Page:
Introducing DifferentialEquations.jl


Differential equations are ubiquitous throughout mathematics and the sciences. In fact, I myself have studied various forms of differential equations stemming from fields including biology, chemistry, economics, and climatology. What was interesting is that, although many different people are using differential equations for many different things, pretty much everyone wants the same thing: to quickly solve differential equations in their various forms, and make some pretty plots to describe what happened.

The goal of DifferentialEquations.jl is to do exactly that: to make it easy solve differential equations with the latest and greatest algorithms, and put out a pretty plot. The core idea behind DifferentialEquations.jl is that, while it is easy to describe a differential equation, they have such diverse behavior that experts have spent over a century compiling different ways to think about and handle differential equations. Most users will want ... READ MORE

Using Julia's Type System For Hidden Performance Gains


What I want to share today is how you can use Julia's type system to hide performance gains in your code. What I mean is this: in many cases you may find out that the optimal way to do some calculation is not a "clean" solution. What do you do? What I want to do is show how you can define special arrays which are wrappers such that these special "speedups" are performed in the background, while having not having to keep all of that muck in your main algorithms. This is easiest to show by example.

The examples I will be building towards are useful for solving ODEs and SDEs. Indeed, these tricks have all been implemented as part of DifferentialEquations.jl and so these examples come from a real use case! They really highlight a main feature of Julia: ... READ MORE

Finalizing Your Julia Package: Documentation, Testing, Coverage, and Publishing


In this tutorial we will go through the steps to finalizing a Julia package. At this point you have some functionality you wish to share with the world... what do you do? You want to have documentation, code testing each time you commit (on all the major OSs), a nice badge which shows how much of the code is tested, and put it into metadata so that people could install your package just by typing Pkg.add("Pkgname"). How do you do all of this?

Note: At anytime feel free to checkout my package repository DifferentialEquations.jl which should be a working example.

Generate the Package and Get it on Github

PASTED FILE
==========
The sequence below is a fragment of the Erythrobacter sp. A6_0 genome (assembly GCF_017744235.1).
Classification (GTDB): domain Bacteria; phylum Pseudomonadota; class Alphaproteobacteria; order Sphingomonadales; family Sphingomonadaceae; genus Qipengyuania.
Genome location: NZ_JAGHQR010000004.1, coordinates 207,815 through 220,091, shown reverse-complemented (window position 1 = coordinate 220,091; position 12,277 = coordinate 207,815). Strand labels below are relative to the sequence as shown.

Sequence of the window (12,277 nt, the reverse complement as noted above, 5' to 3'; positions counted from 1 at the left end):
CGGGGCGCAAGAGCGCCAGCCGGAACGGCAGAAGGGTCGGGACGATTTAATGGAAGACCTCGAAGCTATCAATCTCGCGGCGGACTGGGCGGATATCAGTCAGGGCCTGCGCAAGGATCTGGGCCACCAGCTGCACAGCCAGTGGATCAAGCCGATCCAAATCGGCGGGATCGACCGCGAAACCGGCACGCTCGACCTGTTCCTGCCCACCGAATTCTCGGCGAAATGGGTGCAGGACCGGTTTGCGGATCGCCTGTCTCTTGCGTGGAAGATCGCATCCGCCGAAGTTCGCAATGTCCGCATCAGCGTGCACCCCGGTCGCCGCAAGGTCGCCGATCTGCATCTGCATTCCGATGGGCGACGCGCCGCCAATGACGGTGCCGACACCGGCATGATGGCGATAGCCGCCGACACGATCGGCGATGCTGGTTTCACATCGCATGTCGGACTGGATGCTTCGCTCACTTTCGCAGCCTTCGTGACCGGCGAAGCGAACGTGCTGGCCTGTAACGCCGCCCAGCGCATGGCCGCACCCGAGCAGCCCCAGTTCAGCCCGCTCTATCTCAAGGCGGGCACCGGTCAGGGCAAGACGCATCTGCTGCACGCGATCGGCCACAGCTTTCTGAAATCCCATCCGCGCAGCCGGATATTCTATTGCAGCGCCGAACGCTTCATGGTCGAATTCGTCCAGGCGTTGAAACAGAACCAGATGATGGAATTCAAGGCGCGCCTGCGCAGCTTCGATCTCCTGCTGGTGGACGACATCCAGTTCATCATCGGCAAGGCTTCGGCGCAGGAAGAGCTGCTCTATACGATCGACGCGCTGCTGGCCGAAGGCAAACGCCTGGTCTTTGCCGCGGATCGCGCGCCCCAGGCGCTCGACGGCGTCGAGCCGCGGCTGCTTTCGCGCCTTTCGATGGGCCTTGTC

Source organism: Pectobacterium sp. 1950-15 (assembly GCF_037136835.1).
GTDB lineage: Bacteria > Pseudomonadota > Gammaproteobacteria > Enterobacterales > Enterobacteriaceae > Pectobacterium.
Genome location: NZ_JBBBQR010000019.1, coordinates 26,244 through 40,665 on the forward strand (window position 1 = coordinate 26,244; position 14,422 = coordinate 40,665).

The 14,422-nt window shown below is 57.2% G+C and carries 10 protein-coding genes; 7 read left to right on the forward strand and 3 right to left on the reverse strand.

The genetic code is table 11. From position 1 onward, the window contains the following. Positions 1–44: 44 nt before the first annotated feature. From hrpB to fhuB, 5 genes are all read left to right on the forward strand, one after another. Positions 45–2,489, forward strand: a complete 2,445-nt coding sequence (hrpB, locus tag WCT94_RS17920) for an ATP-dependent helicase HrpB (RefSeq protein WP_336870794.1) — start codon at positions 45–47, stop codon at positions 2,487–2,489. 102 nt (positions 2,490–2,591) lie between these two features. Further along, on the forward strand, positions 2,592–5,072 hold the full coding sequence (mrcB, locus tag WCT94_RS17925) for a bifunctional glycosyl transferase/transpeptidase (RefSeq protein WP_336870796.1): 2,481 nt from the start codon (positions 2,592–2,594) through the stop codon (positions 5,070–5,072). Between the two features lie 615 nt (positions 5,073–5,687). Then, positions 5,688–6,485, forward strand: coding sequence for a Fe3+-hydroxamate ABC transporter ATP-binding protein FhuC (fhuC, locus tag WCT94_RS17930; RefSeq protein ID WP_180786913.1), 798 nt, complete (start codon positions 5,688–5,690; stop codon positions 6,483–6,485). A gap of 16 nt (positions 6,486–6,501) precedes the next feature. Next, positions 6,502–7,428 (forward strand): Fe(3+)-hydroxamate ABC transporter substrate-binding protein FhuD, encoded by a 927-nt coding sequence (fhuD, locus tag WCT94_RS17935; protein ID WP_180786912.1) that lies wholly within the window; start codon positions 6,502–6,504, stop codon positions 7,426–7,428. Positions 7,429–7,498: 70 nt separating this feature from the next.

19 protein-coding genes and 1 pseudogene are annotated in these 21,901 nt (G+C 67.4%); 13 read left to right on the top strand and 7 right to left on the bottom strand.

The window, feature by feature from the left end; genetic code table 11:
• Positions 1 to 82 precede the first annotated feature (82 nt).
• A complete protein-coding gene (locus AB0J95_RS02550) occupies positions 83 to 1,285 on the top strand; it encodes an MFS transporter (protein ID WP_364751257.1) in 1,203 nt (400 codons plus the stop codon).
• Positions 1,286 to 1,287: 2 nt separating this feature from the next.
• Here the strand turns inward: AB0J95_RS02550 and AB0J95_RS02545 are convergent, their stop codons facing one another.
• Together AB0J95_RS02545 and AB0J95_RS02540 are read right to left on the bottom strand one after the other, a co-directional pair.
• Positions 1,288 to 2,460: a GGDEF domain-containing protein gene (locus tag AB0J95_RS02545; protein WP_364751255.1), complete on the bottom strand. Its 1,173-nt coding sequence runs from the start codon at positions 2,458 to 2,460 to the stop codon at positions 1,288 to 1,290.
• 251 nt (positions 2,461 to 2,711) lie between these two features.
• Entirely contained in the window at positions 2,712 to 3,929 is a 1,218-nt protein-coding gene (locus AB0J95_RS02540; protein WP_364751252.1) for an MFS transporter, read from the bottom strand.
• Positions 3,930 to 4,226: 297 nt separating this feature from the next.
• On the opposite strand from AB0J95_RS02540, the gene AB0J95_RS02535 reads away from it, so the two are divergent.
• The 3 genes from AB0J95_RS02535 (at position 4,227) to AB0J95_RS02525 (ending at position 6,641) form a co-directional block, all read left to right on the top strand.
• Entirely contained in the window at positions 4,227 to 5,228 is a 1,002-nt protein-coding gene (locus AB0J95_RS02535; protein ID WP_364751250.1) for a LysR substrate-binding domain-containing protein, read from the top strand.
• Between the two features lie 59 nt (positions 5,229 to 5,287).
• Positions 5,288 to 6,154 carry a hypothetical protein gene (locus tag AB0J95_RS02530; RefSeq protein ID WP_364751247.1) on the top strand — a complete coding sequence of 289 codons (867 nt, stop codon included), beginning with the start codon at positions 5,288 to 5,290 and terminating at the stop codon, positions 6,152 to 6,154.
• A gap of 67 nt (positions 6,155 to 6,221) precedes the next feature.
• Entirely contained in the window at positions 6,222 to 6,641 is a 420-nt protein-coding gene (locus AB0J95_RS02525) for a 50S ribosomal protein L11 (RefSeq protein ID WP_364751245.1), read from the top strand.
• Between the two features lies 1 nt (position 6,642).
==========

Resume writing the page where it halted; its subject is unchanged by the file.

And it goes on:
First you will want to generate your package and get it on Github repository. Make sure you have a Github account, and then setup the environment variables in the git shell:

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Optimal Number of Workers for Parallel Julia


How many workers do you choose when running a parallel job in Julia? The answer is easy right? The number of physical cores. We always default to that number. For my Core i7 4770K, that means it's 4, not 8 since that would include the hyperthreads. On my FX8350, there are 8 cores, but only 4 floating-point units (FPUs) which do the math, so in mathematical projects, I should use 4, right? I want to demonstrate that it's not that simple.

Where the Intuition Comes From

Most of the time when doing scientific computing you are doing parallel programming without even knowing it. This is because a lot of vectorized operations are "implicitly paralleled", meaning that they are multi-threaded behind the scenes to make everything faster. In other languages like Python, MATLAB, and R, this is also the case. Fire up MATLAB ... READ MORE

Holding off on Julia for a little bit... you should blog!


March 28 2016 in Uncategorized | Tags: | Author: Christopher Rackauckas

I think I am going to stop posting on Julia for a little bit. I looked at JuliaBloggers.com and realized my blog is hogging it to much. Since I have gone through a pretty good arc, starting at writing FEM code to multiple GPU / Xeon Phi computing, I think that means I will focus on a few other topics for a little bit. However, I will be doing a blog post on native Xeon Phi usage via Julia's ParallelAccelerator.jl sometime soon, so be prepared for that.